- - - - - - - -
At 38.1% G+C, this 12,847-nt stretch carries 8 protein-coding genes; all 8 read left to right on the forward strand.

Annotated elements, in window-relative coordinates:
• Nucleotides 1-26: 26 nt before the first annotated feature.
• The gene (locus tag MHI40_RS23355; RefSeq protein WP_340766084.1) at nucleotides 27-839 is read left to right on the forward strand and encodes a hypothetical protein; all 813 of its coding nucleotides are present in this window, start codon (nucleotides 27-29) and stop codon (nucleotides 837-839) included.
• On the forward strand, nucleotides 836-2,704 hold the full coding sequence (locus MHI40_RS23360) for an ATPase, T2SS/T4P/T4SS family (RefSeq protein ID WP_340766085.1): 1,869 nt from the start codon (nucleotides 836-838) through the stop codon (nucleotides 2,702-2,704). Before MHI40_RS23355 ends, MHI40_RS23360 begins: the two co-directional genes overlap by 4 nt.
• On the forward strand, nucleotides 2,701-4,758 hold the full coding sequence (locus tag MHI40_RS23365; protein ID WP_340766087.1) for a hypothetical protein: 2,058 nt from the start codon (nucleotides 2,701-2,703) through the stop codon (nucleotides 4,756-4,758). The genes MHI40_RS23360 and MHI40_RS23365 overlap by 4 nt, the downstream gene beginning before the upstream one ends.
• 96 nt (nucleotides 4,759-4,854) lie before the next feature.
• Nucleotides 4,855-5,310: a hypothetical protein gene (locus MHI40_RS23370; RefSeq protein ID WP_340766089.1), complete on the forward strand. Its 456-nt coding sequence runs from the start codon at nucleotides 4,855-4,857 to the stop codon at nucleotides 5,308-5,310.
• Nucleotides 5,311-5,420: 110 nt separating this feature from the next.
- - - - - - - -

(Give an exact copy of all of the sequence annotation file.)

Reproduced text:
At 38.1% G+C, this 12,847-nt stretch carries 8 protein-coding genes; all 8 read left to right on the forward strand.

Annotated elements, in window-relative coordinates:
• Nucleotides 1-26: 26 nt before the first annotated feature.
• The gene (locus tag MHI40_RS23355; RefSeq protein WP_340766084.1) at nucleotides 27-839 is read left to right on the forward strand and encodes a hypothetical protein; all 813 of its coding nucleotides are present in this window, start codon (nucleotides 27-29) and stop codon (nucleotides 837-839) included.
• On the forward strand, nucleotides 836-2,704 hold the full coding sequence (locus MHI40_RS23360) for an ATPase, T2SS/T4P/T4SS family (RefSeq protein ID WP_340766085.1): 1,869 nt from the start codon (nucleotides 836-838) through the stop codon (nucleotides 2,702-2,704). Before MHI40_RS23355 ends, MHI40_RS23360 begins: the two co-directional genes overlap by 4 nt.
• On the forward strand, nucleotides 2,701-4,758 hold the full coding sequence (locus tag MHI40_RS23365; protein ID WP_340766087.1) for a hypothetical protein: 2,058 nt from the start codon (nucleotides 2,701-2,703) through the stop codon (nucleotides 4,756-4,758). The genes MHI40_RS23360 and MHI40_RS23365 overlap by 4 nt, the downstream gene beginning before the upstream one ends.
• 96 nt (nucleotides 4,759-4,854) lie before the next feature.
• Nucleotides 4,855-5,310: a hypothetical protein gene (locus MHI40_RS23370; RefSeq protein ID WP_340766089.1), complete on the forward strand. Its 456-nt coding sequence runs from the start codon at nucleotides 4,855-4,857 to the stop codon at nucleotides 5,308-5,310.
• Nucleotides 5,311-5,420: 110 nt separating this feature from the next.